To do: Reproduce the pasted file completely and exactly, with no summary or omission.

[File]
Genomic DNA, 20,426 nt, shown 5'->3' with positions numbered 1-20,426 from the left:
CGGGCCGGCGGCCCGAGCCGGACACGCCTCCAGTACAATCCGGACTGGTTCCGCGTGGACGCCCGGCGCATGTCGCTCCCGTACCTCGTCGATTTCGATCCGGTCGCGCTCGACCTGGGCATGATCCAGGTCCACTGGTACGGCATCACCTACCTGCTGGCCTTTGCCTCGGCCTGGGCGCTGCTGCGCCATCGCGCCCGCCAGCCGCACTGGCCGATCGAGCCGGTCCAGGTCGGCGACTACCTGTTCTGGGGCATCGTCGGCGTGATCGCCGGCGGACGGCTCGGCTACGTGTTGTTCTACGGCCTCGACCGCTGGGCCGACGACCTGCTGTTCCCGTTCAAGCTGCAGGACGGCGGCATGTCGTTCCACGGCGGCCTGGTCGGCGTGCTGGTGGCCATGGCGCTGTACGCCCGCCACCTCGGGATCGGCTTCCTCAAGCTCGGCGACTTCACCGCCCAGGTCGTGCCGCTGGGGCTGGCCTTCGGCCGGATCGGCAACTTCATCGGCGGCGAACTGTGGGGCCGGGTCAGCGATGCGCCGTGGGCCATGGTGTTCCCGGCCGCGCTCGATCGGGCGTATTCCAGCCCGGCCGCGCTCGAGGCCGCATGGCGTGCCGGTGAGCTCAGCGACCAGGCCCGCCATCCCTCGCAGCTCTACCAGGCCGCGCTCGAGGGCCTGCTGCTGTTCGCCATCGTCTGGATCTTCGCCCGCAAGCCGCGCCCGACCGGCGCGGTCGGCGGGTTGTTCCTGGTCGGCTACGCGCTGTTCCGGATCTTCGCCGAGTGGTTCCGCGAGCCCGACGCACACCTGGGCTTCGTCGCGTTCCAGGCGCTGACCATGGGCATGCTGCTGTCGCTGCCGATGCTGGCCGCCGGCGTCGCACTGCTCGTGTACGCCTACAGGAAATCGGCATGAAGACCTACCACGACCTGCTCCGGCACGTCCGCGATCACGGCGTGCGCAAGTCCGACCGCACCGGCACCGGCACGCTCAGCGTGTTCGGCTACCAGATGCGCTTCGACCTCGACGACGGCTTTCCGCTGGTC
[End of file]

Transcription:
Genomic DNA, 20,426 nt, shown 5'->3' with positions numbered 1-20,426 from the left:
CGGGCCGGCGGCCCGAGCCGGACACGCCTCCAGTACAATCCGGACTGGTTCCGCGTGGACGCCCGGCGCATGTCGCTCCCGTACCTCGTCGATTTCGATCCGGTCGCGCTCGACCTGGGCATGATCCAGGTCCACTGGTACGGCATCACCTACCTGCTGGCCTTTGCCTCGGCCTGGGCGCTGCTGCGCCATCGCGCCCGCCAGCCGCACTGGCCGATCGAGCCGGTCCAGGTCGGCGACTACCTGTTCTGGGGCATCGTCGGCGTGATCGCCGGCGGACGGCTCGGCTACGTGTTGTTCTACGGCCTCGACCGCTGGGCCGACGACCTGCTGTTCCCGTTCAAGCTGCAGGACGGCGGCATGTCGTTCCACGGCGGCCTGGTCGGCGTGCTGGTGGCCATGGCGCTGTACGCCCGCCACCTCGGGATCGGCTTCCTCAAGCTCGGCGACTTCACCGCCCAGGTCGTGCCGCTGGGGCTGGCCTTCGGCCGGATCGGCAACTTCATCGGCGGCGAACTGTGGGGCCGGGTCAGCGATGCGCCGTGGGCCATGGTGTTCCCGGCCGCGCTCGATCGGGCGTATTCCAGCCCGGCCGCGCTCGAGGCCGCATGGCGTGCCGGTGAGCTCAGCGACCAGGCCCGCCATCCCTCGCAGCTCTACCAGGCCGCGCTCGAGGGCCTGCTGCTGTTCGCCATCGTCTGGATCTTCGCCCGCAAGCCGCGCCCGACCGGCGCGGTCGGCGGGTTGTTCCTGGTCGGCTACGCGCTGTTCCGGATCTTCGCCGAGTGGTTCCGCGAGCCCGACGCACACCTGGGCTTCGTCGCGTTCCAGGCGCTGACCATGGGCATGCTGCTGTCGCTGCCGATGCTGGCCGCCGGCGTCGCACTGCTCGTGTACGCCTACAGGAAATCGGCATGAAGACCTACCACGACCTGCTCCGGCACGTCCGCGATCACGGCGTGCGCAAGTCCGACCGCACCGGCACCGGCACGCTCAGCGTGTTCGGCTACCAGATGCGCTTCGACCTCGACGACGGCTTTCCGCTGGTC